Internet searches are the oddest things. This time, I wasn’t doing research for the next Concordia Wells mystery (although in another post I’ll have to share with y’all some cool stuff I’ve learned about 1890s East Hampton, Long Island).
This time, I was researching catios.
What is a catio, and what does it have to do with baby cages?
Okay, getting to that.
First, my cat. Tora is a rescue and we care for her as an indoor cat. Not only is it part of the terms of our adoption agreement with the ASPCA, but it’s safer for her. Besides the usual foxes, skunks, raccoons, and other wildlife, we have a colony of feral cats in the woods behind our house and a domesticated cat next door with feline AIDS. Plus our little gal’s only seven and a half pounds fully grown. She’d be outmatched in a fight.
The problem is, she LOVES being outside. It’s obvious her previous owners who gave her up (pregnant and unvaccinated) let her go out whenever she wanted. In nice weather we bring her out to the backyard in her harness (which she can easily slip out of, even the smallest one we could find), and we give her plenty of inside window perches. She loves both, but we know she’s pining for more. So I started looking at protective outdoor options, including a deep, screened-in window box. These, along with larger, screened enclosures for the outdoors have become known as catios: “cat” + “patio.”
On to baby cages:
In one of the articles about these window enclosures, it mentioned that similar contraptions were used for babies in the 1930-50s.
Huh? Was that really a thing? I mean, I grew up in an age where moms held their babies in their laps during car rides, seat belts were optional (and air bags? ABS? Lane departure alert? Sci-fi stuff), kids roamed the streets unsupervised until dinnertime, and parents took their kids on chickenpox play dates, so hey, anything’s possible. I did a bit of poking around.
It turns out that, yes, they were used, but not widely, and mostly in high-rise London tenements in the 1930s. (By the way, there’s no evidence of any reported deaths from these things. Whew). Emma Reed in 1922 applied for a patent for her own design.
I’d love to be able to show you the pics, but they are all copyrighted. However, here’s a British Pathe clip about baby cages. Looks like it was filmed in the post-war ’40s or early ’50s, I can’t confirm the date. Be warned, it’s kinda corny, with a gazillion goofy puns:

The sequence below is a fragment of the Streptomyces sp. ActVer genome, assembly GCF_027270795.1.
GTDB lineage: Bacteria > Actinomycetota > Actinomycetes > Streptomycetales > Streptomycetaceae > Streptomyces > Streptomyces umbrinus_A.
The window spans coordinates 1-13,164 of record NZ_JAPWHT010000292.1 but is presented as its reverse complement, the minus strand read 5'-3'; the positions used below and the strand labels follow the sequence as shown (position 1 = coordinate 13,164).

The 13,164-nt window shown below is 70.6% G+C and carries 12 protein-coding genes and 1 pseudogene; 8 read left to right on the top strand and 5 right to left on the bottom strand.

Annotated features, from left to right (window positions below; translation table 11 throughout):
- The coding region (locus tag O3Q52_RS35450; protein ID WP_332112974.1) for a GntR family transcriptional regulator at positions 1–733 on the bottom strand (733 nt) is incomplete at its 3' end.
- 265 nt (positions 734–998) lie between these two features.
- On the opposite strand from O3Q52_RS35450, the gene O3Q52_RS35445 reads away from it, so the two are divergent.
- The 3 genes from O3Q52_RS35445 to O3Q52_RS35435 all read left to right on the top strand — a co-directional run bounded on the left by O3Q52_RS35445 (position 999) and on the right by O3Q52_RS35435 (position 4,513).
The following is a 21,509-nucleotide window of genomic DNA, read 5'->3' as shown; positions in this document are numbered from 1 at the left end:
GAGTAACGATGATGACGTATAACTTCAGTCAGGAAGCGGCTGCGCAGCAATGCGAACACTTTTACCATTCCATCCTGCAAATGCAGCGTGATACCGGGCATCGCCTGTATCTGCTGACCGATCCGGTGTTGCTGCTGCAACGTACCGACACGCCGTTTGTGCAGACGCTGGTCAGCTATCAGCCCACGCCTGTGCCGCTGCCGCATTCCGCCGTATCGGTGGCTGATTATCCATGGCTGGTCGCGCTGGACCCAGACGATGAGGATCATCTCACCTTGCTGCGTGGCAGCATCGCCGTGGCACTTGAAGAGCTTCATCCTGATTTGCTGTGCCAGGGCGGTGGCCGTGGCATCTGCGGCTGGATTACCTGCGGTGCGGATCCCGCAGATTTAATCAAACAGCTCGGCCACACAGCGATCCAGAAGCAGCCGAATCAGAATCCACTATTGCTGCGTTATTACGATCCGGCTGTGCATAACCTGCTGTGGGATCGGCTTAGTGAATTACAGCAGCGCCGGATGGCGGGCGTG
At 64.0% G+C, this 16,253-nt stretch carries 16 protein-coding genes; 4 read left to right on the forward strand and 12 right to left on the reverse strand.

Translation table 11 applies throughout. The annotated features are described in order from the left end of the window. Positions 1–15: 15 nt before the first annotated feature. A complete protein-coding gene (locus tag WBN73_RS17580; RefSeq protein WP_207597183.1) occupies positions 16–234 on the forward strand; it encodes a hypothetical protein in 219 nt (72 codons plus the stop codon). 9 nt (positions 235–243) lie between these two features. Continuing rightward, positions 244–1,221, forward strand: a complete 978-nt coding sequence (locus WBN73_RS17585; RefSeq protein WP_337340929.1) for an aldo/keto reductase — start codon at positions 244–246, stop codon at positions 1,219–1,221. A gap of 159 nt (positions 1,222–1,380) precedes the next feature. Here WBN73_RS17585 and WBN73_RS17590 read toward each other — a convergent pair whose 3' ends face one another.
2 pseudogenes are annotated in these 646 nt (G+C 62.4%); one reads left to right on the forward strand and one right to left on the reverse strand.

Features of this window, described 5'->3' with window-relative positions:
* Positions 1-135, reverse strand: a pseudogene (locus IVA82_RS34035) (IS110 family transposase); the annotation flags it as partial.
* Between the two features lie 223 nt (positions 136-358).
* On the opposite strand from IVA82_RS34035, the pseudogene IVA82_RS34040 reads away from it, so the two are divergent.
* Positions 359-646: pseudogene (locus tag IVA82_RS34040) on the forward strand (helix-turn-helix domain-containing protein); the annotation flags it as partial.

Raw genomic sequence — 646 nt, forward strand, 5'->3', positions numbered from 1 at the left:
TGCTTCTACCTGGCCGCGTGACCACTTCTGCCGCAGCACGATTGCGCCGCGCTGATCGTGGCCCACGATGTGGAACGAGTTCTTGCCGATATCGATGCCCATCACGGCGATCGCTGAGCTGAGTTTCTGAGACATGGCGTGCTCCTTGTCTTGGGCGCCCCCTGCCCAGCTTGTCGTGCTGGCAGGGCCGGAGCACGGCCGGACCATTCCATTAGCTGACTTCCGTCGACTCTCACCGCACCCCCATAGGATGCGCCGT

But why suspend babies in cages out the window in the first place?
I had the same question!
The answer is an intriguing one, and led me back to the time period of my own novels, the 1890s (funny how that happens). In 1894, L. Emmett Holt, MD published The Care and Feeding of Children (reprinted 8 times between 1894 and 1917). He advocated the liberal “airing” of young children to promote good health.
Fresh air is required to renew and purify the blood, and this is just as necessary for health and growth as proper food.
To be fair, nowhere in the book does Dr. Holt suggest hanging babies in cages out the window–his advice was confined to opening windows to air out the nursery and taking babies out in strollers–but you know how people can be…if a little is good, more must be better! And it had to be tough for moms in upper-level apartments (no elevators) to climb down the stairs with baby and stroller in tow.
So here’s a fun story: among the mothers who took Dr. Holt’s advice about infant airing to heart was Eleanor Roosevelt, after the birth of her first child, Anna. Here’s the passage, as recounted in Hazel Rowley’s Franklin and Eleanor: an Extraordinary Marriage (2010):
Wow. Makes growing up in the ’70s seem pretty tame. *wink*
Want to read more?
Ever had an internet search take you in a bizarre direction? What child-rearing fads do you remember? I’d love to hear from you.
Until next time,
P.S. – we haven’t decided yet about the “catio.” Stay tuned.